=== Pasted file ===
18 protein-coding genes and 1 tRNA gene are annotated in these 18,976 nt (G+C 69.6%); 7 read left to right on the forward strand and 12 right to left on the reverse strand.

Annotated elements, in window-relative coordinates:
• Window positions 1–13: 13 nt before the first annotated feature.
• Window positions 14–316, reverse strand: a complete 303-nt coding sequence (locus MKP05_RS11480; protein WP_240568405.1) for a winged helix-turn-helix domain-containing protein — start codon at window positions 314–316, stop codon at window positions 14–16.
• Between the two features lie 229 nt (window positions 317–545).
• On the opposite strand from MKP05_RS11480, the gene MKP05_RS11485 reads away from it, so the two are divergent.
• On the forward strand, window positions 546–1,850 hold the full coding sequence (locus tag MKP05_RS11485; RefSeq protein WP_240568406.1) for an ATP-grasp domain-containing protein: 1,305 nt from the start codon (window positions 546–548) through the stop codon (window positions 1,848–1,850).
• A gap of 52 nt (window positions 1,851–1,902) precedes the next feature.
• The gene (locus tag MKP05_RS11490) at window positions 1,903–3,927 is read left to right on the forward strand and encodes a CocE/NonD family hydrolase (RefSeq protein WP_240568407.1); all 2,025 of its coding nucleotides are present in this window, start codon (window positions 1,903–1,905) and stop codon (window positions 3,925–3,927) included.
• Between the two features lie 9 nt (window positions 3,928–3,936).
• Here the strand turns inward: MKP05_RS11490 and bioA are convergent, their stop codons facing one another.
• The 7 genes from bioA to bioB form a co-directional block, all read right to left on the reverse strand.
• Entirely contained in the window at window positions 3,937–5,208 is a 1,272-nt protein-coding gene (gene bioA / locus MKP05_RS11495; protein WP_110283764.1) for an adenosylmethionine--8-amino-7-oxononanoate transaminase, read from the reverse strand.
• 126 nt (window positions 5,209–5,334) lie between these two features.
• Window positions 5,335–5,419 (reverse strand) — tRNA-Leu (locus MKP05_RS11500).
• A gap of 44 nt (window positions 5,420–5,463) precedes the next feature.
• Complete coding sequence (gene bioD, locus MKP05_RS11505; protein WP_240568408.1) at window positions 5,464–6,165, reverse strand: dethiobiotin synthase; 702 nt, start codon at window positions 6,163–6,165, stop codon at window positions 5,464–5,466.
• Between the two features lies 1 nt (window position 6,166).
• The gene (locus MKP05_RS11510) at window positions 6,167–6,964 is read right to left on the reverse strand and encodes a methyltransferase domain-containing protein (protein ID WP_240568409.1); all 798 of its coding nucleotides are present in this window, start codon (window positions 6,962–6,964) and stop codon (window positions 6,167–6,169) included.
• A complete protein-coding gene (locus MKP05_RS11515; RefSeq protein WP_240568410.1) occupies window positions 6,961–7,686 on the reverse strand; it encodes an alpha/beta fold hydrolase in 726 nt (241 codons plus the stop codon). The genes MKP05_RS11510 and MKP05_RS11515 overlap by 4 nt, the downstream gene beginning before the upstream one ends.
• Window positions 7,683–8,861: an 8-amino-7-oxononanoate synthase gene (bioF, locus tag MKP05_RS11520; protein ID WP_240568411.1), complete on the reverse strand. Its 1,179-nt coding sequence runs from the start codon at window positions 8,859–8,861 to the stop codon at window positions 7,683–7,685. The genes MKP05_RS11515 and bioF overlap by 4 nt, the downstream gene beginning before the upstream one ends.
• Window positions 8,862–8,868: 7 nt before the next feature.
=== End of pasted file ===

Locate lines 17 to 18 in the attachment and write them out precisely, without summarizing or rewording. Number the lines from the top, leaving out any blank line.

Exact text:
• Complete coding sequence (gene bioD, locus MKP05_RS11505; protein WP_240568408.1) at window positions 5,464–6,165, reverse strand: dethiobiotin synthase; 702 nt, start codon at window positions 6,163–6,165, stop codon at window positions 5,464–5,466.
• Between the two features lies 1 nt (window position 6,166).